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Input on this Super Match please

1162 Views 19 Replies 12 Participants Last post by  Teamamerica
Hello, I have always wanted a super match with the camo stock and a used one showed up at a local-ish gun shop. The only photos I have are from arms list so they are not the best. I can go to the shop and get better ones if needed. I have never had a bedded rifle before or any other M1a other than a standard woody and a std poly. The one photo that shows the close up of the receiver caught my attention, it looks like a gap between the stock and receiver. Is that normal/ok? Should there be bedding there? Any thing else look sketchy? Any help would be great.

thanks
Mike
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That gap helps with accuracy. Seems counter intuitive, but that's the reason. What's the asking price on that. Feel sorry for the guy that had to hock that for emergency cash
 

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Discussion Starter · #10 ·
Thanks for all the help. It’s one of those, get it while I can or wait and hope to get a better deal. Guess it comes down to how bad I want one.
Was looking into getting a Fulton barreled action and getting a new McMillan stock, but read the new stocks are having problems.
 

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Nice looking rifle.

No hi-jack intended, but...?

Would there be any concern with the "chew" marks on the op rod?

I realize the rifle is in the 15 year old range and you would see "character" in a previously owned rifle.

Would the rifle have been laid on the op rod side to protect the scope mount side?
 

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Discussion Starter · #12 ·
Nice looking rifle.

No hi-jack intended, but...?

Would there be any concern with the "chew" marks on the op rod?

I realize the rifle is in the 15 year old range and you would see "character" in a previously owned rifle.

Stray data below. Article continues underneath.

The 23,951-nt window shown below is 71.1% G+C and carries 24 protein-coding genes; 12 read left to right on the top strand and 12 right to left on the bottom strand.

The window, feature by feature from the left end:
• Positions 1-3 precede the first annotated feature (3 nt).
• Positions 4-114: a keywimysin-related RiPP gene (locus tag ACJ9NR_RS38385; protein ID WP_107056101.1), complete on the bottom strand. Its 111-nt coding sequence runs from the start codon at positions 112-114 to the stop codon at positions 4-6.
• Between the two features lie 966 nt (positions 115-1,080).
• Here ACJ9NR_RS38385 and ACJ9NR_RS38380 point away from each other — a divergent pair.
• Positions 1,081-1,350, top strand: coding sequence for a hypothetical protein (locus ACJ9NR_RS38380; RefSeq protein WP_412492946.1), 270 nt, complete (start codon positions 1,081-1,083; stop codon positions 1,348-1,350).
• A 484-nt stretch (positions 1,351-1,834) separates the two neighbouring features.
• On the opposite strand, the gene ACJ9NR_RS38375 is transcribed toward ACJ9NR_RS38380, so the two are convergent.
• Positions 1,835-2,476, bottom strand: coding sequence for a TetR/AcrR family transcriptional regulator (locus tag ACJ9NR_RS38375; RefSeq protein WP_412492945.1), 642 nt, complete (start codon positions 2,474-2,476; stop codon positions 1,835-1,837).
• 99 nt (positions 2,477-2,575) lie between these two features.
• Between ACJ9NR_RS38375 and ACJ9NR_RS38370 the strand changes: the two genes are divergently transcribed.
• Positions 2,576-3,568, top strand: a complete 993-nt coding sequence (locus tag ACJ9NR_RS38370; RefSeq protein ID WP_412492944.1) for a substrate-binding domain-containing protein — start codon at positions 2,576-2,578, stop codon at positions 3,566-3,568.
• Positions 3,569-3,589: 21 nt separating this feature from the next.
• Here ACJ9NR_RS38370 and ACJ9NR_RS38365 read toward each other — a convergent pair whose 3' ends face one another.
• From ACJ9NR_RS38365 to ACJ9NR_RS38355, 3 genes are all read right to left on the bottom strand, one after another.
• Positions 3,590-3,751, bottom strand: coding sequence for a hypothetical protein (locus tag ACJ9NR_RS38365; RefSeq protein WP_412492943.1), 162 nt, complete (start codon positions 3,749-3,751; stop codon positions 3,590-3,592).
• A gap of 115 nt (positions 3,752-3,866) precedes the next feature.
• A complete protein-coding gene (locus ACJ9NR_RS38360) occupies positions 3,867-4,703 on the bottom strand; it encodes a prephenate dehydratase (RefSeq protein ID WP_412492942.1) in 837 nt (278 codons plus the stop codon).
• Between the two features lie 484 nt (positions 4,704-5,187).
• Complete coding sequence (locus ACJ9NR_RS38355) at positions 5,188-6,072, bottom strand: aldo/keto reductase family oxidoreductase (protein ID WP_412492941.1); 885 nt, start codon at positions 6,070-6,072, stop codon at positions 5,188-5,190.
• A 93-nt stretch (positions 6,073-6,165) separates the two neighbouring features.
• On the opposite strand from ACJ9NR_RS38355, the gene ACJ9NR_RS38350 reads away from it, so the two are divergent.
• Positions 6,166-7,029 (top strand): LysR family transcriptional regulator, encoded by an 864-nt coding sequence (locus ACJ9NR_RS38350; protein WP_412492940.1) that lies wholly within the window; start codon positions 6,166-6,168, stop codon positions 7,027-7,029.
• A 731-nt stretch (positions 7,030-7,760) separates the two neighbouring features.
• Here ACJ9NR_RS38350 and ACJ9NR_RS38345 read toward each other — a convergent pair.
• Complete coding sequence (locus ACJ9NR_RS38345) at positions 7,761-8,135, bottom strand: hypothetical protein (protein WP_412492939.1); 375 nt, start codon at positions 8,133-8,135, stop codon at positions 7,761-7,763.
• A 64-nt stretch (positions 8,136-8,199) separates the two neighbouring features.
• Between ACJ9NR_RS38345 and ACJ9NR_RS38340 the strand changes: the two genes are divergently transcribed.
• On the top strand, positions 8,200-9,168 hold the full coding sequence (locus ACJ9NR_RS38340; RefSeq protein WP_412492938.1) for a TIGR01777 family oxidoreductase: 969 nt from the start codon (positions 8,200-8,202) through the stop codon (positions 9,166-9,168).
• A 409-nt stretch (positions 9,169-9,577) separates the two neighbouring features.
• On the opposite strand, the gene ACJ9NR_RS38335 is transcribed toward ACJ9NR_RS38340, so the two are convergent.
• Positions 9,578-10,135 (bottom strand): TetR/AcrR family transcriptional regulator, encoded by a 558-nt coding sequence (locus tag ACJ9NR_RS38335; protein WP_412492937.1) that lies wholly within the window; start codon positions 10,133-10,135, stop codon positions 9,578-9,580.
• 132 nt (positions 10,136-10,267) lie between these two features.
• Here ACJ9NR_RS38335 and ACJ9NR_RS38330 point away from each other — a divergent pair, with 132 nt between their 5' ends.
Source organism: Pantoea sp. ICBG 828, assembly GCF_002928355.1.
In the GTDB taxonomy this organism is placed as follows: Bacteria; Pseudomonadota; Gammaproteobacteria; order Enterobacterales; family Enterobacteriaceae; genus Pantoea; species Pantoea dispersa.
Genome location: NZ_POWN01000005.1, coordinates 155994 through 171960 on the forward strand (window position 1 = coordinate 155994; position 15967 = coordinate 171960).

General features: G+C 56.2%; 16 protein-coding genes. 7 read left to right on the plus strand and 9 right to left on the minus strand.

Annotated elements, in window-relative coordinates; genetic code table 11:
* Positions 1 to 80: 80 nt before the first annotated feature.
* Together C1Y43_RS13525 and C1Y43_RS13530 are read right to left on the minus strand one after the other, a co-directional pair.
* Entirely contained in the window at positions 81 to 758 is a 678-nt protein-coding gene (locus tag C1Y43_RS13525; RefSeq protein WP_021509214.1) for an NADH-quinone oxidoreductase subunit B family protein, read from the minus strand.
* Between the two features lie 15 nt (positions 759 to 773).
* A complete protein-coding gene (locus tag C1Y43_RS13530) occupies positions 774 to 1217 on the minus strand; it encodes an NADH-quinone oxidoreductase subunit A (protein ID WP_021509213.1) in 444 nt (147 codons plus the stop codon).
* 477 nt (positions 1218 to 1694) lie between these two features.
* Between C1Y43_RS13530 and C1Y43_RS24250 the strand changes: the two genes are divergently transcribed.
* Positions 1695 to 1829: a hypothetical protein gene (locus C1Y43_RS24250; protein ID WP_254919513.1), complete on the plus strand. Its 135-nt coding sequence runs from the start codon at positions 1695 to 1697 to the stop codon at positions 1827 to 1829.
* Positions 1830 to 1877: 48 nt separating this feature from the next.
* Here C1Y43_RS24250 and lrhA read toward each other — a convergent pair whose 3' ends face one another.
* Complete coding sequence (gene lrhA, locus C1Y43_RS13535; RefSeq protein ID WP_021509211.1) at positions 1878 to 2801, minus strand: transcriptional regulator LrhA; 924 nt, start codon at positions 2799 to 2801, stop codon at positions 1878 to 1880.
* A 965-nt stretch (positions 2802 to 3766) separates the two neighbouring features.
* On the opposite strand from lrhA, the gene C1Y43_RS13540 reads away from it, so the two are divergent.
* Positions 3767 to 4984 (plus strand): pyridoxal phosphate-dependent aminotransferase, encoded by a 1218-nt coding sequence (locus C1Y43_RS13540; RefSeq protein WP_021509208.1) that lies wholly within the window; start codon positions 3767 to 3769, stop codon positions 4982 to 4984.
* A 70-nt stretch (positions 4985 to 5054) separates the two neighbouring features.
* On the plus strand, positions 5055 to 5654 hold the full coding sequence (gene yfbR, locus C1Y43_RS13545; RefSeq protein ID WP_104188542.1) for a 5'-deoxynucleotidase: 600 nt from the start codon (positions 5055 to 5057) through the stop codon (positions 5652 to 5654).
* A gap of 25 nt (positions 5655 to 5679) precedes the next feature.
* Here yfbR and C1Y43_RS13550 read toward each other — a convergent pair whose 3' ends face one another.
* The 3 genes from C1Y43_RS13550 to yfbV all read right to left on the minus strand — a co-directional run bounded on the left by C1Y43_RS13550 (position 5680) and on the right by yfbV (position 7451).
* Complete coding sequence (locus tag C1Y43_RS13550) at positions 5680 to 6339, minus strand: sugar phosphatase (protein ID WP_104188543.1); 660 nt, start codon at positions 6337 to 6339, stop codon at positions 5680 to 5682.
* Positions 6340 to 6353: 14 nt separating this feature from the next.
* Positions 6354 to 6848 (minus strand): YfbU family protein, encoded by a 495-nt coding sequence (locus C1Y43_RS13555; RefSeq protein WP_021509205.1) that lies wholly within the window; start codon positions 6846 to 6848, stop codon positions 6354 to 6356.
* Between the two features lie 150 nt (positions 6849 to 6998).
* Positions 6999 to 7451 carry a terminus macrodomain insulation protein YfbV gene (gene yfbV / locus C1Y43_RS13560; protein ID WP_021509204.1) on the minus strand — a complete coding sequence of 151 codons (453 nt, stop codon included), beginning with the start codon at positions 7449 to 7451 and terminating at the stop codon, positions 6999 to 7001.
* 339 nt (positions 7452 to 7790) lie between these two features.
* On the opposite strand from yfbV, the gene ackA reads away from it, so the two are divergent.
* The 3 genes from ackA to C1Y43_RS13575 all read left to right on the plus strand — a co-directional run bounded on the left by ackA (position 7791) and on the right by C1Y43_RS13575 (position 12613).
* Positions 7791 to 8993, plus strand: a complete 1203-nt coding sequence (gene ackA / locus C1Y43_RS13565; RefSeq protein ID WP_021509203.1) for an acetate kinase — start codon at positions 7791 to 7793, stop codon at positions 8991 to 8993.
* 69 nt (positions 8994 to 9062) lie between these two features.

Would the rifle have been laid on the op rod side to protect the scope mount side?
The op rod does look chewed up pretty good. Almost like it landed on concrete or slid down a cinder block wall. If it’s still there on Monday I will go look in person. Hopefully they will take a lower offer.
 

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It looks good to me. I don't like the gobbed up op-rod handle though. Those chew-marks can be stoned down. You have to watch out for stainless steel bores. You can ruin one with improper maintenance: WRONG Brushes, WRONG chemicals - a whole lot easier than you can shoot one out. (5000 -> 9000 rounds maybe?) The bore is the heart of any rifle. If it is in excellent shape, it's good to go. Also, does the seller have a "Log Book of Fired Rounds"? Most rifles are neglected more than "shot-out" and I doubt that one was fired very much. The op-rod channel still has the parkerizing in it and the lugs on the bolt do not show any sign of wear/use. If you don't have a Match Grade M-14 clone and you believe you need one and can afford it, get it. PLUS, that one has a quality scope mount too.

Jarhead
 

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Eh, the op-rod handle has a little bench rash, no big deal. My pickup has a little scrape on the fender too.
Yeah, me too. I didn't have any rashes but I had a few bends,repaired breaks and scrapes (as do most jarheads) by the time my Babyluv said "I do" with me. She didn't seem to mind either.

Jarhead
 

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The gap refers to an area where the receiver is free floated (not bedded) from the rear of the stock liner extending to the bedded horse shoe area at the heal of the receiver. In military stocks, the area where the selector is located cannot be bedded. The opposite side is left unbedded to balance out the stress on the receiver from clamping pressure. The receiver is actually tweaked to a small degree, pulled down into the unbedded portion, to increase bedding stability. While many think this has no benefit when bedding commercial receivers, I have found that it works well and I always leave the gap when glass bedding. It even seems to have some benefit when bedding rear lugged receivers that include a torque screw, although it probably is not necessary.
 

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The gap refers to an area where the receiver is free floated (not bedded) from the rear of the stock liner extending to the bedded horse shoe area at the heal of the receiver. In military stocks, the area where the selector is located cannot be bedded. The opposite side is left unbedded to balance out the stress on the receiver from clamping pressure. The receiver is actually tweaked to a small degree, pulled down into the unbedded portion, to increase bedding stability. While many think this has no benefit when bedding commercial receivers, I have found that it works well and I always leave the gap when glass bedding. It even seems to have some benefit when bedding rear lugged receivers that include a torque screw, although it probably is not necessary.
Thank you for the explanation Ted. Is the area I delineated in this picture the "gap area?" To the untrained eye it looks like it is.
Paul


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